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A Visitor's Guide to the Buildings along the Bund in Shanghai

The Bund Buildings at a Glance

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A Visitor's Guide to the Buildings along the Bund in Shanghai

View of the Bund from the terrace at M on the Bund.

© 2007 Sara Naumann, licensed to About.com.
If you start at the southern end of the Bund (called Waitan or 外滩, "why tahn" in Mandarin) where Yan'an Road meets Zhongshan 1 Road, you can follow this quick guide to understand what each of the buildings was when it originally occupied this famous stretch of land along the Huang Pu River.

The buildings that constitute the essential famous Bund buildings begin just north of Yan'an Road and are numbered, helpfully, starting with No. 1. Start at Yan'an Road and walk north with Zhonghshan 1 Road and the river to your right.

  • No. 1 - Asiatic Petroleum Building, also known as the McBain building; built 1915. Today the building is under renovation.
  • No. 2 - The Shanghai Club (private British club); built 1911. Back in the day, anyone who was anyone belonged to this old boys' club. The club supposedly housed the longest bar in the world and the more guan xi (connections) you had, the farther toward the river you could sit. The taipans had the good seats, of course.

    Today this building has been beautifully renovated into a wing of the Waldorf-Astoria hotel. Enter from Zhongshan Road to visit the old wing and the Long Bar where China's new taipans sit and drink whiskey sours.

  • No. 3 - The Union Building; built 1922. Known today as "Three on the Bund", it was fully renovated in 2004. The building houses luxury retail shops on the ground floor, a spa run by Evian on the 3rd floor and famously chic restaurants above including Jean Georges.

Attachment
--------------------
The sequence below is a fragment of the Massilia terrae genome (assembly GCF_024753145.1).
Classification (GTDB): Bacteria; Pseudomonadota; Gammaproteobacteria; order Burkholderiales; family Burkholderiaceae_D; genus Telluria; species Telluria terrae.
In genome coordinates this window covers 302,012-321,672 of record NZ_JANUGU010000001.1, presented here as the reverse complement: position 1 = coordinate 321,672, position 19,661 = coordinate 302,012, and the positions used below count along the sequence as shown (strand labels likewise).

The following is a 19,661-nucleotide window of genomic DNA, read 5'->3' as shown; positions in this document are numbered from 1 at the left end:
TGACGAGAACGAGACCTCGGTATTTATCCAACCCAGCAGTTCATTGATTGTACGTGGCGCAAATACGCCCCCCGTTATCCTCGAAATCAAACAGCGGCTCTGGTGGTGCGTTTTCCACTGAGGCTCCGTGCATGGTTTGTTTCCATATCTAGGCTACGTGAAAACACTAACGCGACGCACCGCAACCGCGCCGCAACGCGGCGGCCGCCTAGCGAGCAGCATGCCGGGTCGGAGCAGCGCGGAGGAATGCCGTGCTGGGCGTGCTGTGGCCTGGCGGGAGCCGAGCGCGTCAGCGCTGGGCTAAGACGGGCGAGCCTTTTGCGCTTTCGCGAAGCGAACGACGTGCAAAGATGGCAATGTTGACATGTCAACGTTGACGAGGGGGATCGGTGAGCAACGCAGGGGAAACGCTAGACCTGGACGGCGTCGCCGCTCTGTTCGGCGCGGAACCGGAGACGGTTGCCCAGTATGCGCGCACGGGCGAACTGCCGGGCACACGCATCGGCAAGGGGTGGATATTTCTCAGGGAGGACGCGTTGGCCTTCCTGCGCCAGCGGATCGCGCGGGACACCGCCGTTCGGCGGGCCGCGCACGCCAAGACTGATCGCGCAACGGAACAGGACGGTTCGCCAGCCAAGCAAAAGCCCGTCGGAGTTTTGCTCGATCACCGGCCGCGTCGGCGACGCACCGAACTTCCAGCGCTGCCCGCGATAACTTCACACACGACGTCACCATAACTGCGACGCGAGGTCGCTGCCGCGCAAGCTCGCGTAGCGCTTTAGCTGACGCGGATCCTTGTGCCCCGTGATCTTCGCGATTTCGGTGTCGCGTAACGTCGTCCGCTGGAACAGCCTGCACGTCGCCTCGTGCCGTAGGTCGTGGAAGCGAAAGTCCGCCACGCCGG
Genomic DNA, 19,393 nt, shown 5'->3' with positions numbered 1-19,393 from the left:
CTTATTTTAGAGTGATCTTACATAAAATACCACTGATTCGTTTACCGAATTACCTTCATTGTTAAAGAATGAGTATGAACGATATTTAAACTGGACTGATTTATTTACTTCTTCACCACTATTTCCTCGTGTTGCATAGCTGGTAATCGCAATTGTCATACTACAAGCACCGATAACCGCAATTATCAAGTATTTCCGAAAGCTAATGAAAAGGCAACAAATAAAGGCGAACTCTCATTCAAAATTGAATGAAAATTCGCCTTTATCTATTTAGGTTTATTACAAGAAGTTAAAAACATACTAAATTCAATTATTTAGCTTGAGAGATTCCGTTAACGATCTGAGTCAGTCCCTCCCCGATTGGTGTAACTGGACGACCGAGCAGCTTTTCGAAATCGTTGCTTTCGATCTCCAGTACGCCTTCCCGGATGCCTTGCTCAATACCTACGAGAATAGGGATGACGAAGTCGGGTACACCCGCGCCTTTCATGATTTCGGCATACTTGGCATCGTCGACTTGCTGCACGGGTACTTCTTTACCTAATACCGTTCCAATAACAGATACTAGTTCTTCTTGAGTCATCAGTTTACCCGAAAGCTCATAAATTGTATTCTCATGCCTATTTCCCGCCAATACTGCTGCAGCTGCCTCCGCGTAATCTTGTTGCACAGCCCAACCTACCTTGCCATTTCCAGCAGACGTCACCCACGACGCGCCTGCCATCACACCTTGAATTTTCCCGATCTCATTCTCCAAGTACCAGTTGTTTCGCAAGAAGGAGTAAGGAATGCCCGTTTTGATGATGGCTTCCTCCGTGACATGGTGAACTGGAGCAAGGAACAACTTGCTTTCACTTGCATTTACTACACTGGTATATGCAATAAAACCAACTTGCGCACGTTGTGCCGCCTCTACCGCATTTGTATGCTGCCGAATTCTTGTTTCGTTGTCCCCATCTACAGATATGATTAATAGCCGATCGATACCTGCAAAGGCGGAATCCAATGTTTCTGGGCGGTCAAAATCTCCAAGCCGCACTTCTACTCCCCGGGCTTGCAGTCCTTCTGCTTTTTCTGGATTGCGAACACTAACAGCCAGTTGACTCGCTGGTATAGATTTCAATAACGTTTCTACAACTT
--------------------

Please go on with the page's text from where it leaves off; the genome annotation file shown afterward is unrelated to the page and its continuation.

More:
• No. 4 - you won't find it. There's no number 4 on the Bund and I while I can't find it documented I only assume that like in elevators, there's no fourth floor. Four in Mandarin, "si" (四) four, rhymes with "si" (死) or death. Just like the Western superstition about the number 13, often absent in buildings, you won't find many number 4s in China.
  • No. 5 - Nishin Navigation Building or NKK; built 1925. Today various offices and restaurants are resident in the NKK, most famously M on the Bund (7F) and the Glamour Bar (6F). Both great places to enjoy the view (see photo).
  • No. 6 - The Russell & Co Building; built c.1881. Today, like Three on the Bund, No. 6 is devoted to designer boutiques and fine dining.
  • No. 7 - The Great Northern Telegraph Company Building; built 1907. Today the Bangkok Bank and the Royal Thai Consulate-General occupy this enviable address.
  • No. 9 - The China Merchants Steam Navigation Company Building; built 1901. Today the building houses Shiatzy Chen's flagship store.
  • No. 12 - The Hong Kong and Shanghai Bank (HSBC) Building; built 1923. One of the few buildings on the Bund that have been restored inside to its former glory, today the Shanghai Pudong Development Bank occupies this grand interior. If you don't step inside another building, be sure to enter the portico at No. 12.